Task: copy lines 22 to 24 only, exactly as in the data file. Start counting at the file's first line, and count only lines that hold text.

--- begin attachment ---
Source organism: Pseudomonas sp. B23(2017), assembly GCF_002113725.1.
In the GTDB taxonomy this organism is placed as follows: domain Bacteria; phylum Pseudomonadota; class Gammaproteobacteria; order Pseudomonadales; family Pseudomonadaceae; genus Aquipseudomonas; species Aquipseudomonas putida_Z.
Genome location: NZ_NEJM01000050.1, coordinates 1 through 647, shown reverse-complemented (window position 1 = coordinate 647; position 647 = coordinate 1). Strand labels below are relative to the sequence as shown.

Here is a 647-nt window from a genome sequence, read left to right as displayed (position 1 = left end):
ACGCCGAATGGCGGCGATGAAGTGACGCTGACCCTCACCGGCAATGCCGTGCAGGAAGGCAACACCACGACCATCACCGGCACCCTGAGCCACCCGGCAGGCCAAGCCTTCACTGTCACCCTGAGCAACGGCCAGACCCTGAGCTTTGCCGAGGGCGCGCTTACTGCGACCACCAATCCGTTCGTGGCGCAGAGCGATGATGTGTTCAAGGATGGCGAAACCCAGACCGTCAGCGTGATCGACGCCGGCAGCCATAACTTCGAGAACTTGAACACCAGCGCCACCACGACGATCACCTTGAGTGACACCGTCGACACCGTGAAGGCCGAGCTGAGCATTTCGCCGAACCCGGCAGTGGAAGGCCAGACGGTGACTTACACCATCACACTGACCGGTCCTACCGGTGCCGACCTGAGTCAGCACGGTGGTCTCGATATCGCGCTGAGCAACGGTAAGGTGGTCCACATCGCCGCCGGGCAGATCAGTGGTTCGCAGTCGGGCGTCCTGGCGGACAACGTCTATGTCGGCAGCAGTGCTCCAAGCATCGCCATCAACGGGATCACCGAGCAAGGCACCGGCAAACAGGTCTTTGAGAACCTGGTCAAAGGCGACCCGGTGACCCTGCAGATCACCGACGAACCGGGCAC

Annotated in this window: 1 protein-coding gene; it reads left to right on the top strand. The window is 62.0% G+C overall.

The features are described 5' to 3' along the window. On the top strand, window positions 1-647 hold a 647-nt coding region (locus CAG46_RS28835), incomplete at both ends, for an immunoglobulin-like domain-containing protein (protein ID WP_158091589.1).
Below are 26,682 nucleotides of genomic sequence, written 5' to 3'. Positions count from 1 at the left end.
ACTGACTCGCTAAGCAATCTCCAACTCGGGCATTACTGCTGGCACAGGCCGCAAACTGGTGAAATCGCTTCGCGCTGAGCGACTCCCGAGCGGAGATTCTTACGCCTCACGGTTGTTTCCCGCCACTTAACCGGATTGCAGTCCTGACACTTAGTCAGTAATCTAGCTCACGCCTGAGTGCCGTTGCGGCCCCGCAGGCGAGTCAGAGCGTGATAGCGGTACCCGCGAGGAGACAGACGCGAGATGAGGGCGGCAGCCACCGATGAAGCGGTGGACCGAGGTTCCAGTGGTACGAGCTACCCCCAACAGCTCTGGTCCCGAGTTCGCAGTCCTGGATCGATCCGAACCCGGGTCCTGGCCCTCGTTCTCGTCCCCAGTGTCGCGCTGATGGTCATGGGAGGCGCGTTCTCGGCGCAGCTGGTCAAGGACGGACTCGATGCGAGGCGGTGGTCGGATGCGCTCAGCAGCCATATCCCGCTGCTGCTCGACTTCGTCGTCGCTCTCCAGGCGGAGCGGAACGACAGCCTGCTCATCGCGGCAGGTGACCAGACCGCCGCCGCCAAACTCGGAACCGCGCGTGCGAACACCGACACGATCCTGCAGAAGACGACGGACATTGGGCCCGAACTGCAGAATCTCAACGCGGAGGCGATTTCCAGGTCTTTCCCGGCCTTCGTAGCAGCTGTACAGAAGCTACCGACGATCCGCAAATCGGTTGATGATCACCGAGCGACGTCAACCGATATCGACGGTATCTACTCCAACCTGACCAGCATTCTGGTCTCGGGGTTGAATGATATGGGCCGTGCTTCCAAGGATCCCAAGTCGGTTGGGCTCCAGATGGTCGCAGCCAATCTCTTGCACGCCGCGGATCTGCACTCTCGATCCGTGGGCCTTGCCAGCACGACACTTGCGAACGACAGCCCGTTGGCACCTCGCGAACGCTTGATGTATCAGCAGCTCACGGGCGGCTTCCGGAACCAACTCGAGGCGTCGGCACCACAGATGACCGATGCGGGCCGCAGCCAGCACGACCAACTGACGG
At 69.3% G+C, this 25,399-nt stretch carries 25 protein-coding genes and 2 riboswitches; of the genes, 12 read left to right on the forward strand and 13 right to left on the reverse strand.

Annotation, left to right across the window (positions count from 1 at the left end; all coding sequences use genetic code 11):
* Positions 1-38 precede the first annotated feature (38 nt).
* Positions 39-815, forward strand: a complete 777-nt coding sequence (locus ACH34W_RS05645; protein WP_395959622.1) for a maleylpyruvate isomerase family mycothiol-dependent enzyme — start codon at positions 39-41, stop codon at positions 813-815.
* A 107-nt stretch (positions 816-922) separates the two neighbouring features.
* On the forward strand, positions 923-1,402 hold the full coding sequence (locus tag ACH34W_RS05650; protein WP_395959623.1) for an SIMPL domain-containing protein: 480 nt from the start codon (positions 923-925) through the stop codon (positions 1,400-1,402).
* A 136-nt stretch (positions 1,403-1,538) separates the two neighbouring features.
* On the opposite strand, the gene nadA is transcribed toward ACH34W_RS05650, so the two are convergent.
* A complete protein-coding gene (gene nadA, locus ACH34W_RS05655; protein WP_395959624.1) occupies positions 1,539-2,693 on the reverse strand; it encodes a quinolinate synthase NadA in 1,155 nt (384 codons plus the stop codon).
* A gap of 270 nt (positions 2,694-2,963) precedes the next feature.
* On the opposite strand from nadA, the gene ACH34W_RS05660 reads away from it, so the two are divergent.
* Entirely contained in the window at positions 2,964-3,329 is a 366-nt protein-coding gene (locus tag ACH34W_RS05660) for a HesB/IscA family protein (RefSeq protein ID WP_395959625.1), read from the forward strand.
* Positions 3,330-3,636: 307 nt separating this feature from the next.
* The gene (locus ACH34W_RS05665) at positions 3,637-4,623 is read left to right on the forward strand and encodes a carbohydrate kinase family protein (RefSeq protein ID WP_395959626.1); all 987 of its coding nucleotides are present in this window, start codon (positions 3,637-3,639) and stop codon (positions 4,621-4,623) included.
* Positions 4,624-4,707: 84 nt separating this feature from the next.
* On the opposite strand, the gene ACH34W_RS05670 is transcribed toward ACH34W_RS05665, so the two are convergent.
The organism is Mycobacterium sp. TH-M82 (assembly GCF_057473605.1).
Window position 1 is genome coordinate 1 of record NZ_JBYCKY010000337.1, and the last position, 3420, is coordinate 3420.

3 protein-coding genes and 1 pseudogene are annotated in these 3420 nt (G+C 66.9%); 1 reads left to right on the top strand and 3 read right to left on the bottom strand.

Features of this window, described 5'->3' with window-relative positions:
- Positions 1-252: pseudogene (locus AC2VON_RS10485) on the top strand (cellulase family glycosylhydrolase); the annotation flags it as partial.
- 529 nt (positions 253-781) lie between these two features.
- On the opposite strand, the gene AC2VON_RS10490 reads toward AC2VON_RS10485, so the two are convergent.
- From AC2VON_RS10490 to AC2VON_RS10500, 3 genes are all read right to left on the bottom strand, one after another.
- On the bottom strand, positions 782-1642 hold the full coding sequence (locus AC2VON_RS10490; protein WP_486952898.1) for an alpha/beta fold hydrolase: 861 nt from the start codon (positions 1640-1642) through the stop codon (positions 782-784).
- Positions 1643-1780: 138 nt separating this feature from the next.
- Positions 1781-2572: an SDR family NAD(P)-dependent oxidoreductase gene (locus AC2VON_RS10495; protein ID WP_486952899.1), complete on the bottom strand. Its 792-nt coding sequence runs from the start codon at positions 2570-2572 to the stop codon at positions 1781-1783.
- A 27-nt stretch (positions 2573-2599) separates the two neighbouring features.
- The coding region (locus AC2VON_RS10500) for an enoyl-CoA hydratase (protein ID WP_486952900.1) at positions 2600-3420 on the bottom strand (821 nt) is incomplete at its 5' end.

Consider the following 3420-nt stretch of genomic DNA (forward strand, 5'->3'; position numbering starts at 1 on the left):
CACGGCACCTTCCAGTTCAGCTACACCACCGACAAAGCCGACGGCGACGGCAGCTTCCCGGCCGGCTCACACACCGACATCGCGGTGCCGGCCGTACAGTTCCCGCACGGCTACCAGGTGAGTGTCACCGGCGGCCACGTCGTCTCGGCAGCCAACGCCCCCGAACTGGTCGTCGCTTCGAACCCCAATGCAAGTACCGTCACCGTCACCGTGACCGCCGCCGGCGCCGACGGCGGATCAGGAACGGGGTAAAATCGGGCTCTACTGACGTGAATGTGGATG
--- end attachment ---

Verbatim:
* Positions 3,330-3,636: 307 nt separating this feature from the next.
* The gene (locus ACH34W_RS05665) at positions 3,637-4,623 is read left to right on the forward strand and encodes a carbohydrate kinase family protein (RefSeq protein ID WP_395959626.1); all 987 of its coding nucleotides are present in this window, start codon (positions 3,637-3,639) and stop codon (positions 4,621-4,623) included.
* Positions 4,624-4,707: 84 nt separating this feature from the next.